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Wednesday, October 28, 2020

Inflated scores: HRD to consult states on scrapping marks moderation policy

The CBSE had opined that a unilateral scrapping of moderation would put its students at a disadvantage during undergraduate admissions

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It seems high cut-offs of higher secondary examinations may soon be a thing of past with the HRD Ministry planning to consult states on scrapping the practice of awarding grace marks in certain papers if the questions are deemed to have been difficult. The move comes after the Central Board of Secondary Education (CBSE) had in December last year resolved to seek the HRD Ministry’s help to get all the state boards to develop a consensus on ending the marks moderation policy which leads to inflation of scores.

Under the “moderation” policy, examinees are awarded up to 15 per cent extra marks in certain papers if the questions are deemed to have been difficult. The CBSE had opined that a unilateral scrapping of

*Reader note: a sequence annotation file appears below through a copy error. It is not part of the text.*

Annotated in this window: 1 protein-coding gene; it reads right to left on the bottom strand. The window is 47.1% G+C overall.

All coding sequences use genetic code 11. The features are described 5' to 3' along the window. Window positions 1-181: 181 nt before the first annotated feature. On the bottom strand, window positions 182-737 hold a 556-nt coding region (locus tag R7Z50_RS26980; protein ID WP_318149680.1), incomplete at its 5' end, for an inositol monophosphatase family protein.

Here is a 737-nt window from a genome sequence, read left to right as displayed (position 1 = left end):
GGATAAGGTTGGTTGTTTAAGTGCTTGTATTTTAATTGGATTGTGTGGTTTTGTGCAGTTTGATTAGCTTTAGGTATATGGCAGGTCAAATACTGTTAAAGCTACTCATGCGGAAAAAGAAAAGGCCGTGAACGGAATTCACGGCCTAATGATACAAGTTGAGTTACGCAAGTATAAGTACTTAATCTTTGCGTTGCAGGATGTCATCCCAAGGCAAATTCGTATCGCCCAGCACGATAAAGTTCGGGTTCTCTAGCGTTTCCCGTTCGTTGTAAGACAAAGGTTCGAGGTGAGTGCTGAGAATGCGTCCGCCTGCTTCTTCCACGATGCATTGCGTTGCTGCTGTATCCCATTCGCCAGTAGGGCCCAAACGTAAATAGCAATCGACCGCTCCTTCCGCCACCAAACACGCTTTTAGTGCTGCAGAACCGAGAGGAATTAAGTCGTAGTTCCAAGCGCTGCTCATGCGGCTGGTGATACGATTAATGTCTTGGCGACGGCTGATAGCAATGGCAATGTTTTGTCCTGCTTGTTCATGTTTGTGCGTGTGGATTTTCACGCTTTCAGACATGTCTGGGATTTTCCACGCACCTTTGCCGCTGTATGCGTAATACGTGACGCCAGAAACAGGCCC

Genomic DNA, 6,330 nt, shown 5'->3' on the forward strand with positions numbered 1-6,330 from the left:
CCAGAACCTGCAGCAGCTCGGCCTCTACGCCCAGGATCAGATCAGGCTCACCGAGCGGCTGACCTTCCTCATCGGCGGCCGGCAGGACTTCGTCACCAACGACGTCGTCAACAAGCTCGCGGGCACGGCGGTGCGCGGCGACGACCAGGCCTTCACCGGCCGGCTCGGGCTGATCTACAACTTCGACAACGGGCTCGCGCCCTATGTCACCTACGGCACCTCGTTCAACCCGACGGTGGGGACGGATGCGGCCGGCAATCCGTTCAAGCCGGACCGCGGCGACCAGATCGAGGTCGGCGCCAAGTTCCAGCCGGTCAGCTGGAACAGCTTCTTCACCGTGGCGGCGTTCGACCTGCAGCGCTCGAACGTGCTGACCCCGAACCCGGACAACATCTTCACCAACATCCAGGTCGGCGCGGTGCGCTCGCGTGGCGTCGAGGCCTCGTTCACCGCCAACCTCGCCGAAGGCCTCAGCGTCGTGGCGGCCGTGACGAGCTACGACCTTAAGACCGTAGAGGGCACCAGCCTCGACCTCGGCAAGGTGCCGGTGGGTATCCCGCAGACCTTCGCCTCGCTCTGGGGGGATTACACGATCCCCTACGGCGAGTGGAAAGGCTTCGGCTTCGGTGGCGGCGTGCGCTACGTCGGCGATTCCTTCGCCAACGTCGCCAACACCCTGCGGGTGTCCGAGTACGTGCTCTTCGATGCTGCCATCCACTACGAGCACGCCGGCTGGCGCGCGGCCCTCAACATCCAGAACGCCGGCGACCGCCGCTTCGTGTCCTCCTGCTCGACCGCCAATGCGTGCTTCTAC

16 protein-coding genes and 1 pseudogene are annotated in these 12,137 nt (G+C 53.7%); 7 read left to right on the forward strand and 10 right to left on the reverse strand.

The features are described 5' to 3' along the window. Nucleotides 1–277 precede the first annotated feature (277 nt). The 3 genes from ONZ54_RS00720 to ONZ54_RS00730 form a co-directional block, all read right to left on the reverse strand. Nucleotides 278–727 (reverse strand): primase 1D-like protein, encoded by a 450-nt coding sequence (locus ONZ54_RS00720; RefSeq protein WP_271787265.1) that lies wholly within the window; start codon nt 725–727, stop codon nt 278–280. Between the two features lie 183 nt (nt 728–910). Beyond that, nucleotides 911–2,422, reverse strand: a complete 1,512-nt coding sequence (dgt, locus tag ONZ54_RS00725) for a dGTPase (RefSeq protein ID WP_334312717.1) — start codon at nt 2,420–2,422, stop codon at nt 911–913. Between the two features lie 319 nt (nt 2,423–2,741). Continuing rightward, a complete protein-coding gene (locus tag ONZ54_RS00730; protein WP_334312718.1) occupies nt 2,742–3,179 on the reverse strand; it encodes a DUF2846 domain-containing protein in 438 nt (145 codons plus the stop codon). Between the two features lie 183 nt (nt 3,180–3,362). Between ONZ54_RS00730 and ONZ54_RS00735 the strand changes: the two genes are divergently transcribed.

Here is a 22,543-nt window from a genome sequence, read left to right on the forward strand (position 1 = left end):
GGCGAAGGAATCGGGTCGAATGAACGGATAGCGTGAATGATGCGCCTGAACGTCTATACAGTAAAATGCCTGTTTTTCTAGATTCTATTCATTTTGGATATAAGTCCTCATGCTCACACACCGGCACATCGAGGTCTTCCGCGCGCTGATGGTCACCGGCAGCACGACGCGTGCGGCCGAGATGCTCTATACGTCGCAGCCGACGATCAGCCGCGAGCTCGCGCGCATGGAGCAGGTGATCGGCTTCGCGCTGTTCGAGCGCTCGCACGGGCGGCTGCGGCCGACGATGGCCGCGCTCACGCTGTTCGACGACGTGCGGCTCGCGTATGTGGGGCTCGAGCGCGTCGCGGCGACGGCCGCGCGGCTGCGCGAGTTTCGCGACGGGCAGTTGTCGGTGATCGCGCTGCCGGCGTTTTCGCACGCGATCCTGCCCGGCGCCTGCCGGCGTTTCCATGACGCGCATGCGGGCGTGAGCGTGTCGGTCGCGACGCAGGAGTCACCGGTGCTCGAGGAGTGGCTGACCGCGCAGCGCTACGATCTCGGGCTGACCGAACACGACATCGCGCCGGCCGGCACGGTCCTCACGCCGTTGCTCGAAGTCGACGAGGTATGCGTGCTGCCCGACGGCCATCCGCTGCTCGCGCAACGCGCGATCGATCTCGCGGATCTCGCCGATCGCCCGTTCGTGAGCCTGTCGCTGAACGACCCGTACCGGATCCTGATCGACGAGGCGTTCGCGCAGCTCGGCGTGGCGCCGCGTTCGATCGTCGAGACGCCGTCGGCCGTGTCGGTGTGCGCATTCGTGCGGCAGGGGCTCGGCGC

moderation would put its students at a disadvantage during undergraduate admissions and considered it important that all state boards agree to it.

“The ministry has called a meeting of all state education secretaries and chairmen of the state boards on April 24 and the issue is likely to be taken up there. The recommendations by the CBSE will be taken into account and we will see if a consensus can be arrived at with the states,” a senior HRD Ministry official said.

At present, on receiving complaints that a particular question paper had been too difficult, CBSE forms an expert panel to study the questions and recommend how many extra marks should be given to every examinee.

The enhancement had raised the number of CBSE students with 95 per cent aggregate scores twenty-fold between 2008 and 2014. Some Delhi University colleges have been forced to set 100 per cent as the first cut-off during admission to certain undergraduate courses.

“The board members believe that the moderation is unjust to the best students and liberal marking has led to high cut-offs in higher educational institutions. The CBSE’s suggestion that the difficulty level of questions should be uniform across a single paper, and between different papers across boards,” the official added.

Moderation of board marks, which is done to bring parity in students’ scores in view of the subjectivity involved in the evaluation of their papers, has been a matter of concern in the academic circles as well.


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